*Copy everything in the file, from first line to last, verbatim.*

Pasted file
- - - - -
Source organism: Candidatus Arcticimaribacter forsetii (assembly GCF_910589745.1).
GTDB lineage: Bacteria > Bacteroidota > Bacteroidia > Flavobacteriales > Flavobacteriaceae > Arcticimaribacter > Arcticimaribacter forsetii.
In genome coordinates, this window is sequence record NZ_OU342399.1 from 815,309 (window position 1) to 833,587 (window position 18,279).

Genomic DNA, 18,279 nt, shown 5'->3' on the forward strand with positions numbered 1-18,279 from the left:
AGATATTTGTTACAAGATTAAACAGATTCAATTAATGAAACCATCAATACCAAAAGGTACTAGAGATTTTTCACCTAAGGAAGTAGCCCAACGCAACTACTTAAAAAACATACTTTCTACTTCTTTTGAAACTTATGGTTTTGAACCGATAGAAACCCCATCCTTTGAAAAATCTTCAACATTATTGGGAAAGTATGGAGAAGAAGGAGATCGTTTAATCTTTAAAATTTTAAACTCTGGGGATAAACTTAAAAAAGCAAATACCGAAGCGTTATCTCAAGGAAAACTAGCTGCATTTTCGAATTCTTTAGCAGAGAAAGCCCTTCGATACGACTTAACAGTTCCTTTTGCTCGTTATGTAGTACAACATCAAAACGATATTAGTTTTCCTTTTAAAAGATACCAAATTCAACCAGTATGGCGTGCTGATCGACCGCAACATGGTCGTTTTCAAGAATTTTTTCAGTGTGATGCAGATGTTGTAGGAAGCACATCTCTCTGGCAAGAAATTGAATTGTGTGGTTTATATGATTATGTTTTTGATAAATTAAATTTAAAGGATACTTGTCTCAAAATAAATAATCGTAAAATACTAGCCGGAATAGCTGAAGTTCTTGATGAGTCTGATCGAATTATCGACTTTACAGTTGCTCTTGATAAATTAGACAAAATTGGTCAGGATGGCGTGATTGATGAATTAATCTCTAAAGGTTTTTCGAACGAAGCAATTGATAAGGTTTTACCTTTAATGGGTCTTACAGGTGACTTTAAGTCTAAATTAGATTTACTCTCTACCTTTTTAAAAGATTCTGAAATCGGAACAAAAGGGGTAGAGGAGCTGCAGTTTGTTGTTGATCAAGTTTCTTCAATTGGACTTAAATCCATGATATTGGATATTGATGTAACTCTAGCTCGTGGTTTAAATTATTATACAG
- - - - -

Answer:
Source organism: Candidatus Arcticimaribacter forsetii (assembly GCF_910589745.1).
GTDB lineage: Bacteria > Bacteroidota > Bacteroidia > Flavobacteriales > Flavobacteriaceae > Arcticimaribacter > Arcticimaribacter forsetii.
In genome coordinates, this window is sequence record NZ_OU342399.1 from 815,309 (window position 1) to 833,587 (window position 18,279).

Genomic DNA, 18,279 nt, shown 5'->3' on the forward strand with positions numbered 1-18,279 from the left:
AGATATTTGTTACAAGATTAAACAGATTCAATTAATGAAACCATCAATACCAAAAGGTACTAGAGATTTTTCACCTAAGGAAGTAGCCCAACGCAACTACTTAAAAAACATACTTTCTACTTCTTTTGAAACTTATGGTTTTGAACCGATAGAAACCCCATCCTTTGAAAAATCTTCAACATTATTGGGAAAGTATGGAGAAGAAGGAGATCGTTTAATCTTTAAAATTTTAAACTCTGGGGATAAACTTAAAAAAGCAAATACCGAAGCGTTATCTCAAGGAAAACTAGCTGCATTTTCGAATTCTTTAGCAGAGAAAGCCCTTCGATACGACTTAACAGTTCCTTTTGCTCGTTATGTAGTACAACATCAAAACGATATTAGTTTTCCTTTTAAAAGATACCAAATTCAACCAGTATGGCGTGCTGATCGACCGCAACATGGTCGTTTTCAAGAATTTTTTCAGTGTGATGCAGATGTTGTAGGAAGCACATCTCTCTGGCAAGAAATTGAATTGTGTGGTTTATATGATTATGTTTTTGATAAATTAAATTTAAAGGATACTTGTCTCAAAATAAATAATCGTAAAATACTAGCCGGAATAGCTGAAGTTCTTGATGAGTCTGATCGAATTATCGACTTTACAGTTGCTCTTGATAAATTAGACAAAATTGGTCAGGATGGCGTGATTGATGAATTAATCTCTAAAGGTTTTTCGAACGAAGCAATTGATAAGGTTTTACCTTTAATGGGTCTTACAGGTGACTTTAAGTCTAAATTAGATTTACTCTCTACCTTTTTAAAAGATTCTGAAATCGGAACAAAAGGGGTAGAGGAGCTGCAGTTTGTTGTTGATCAAGTTTCTTCAATTGGACTTAAATCCATGATATTGGATATTGATGTAACTCTAGCTCGTGGTTTAAATTATTATACAG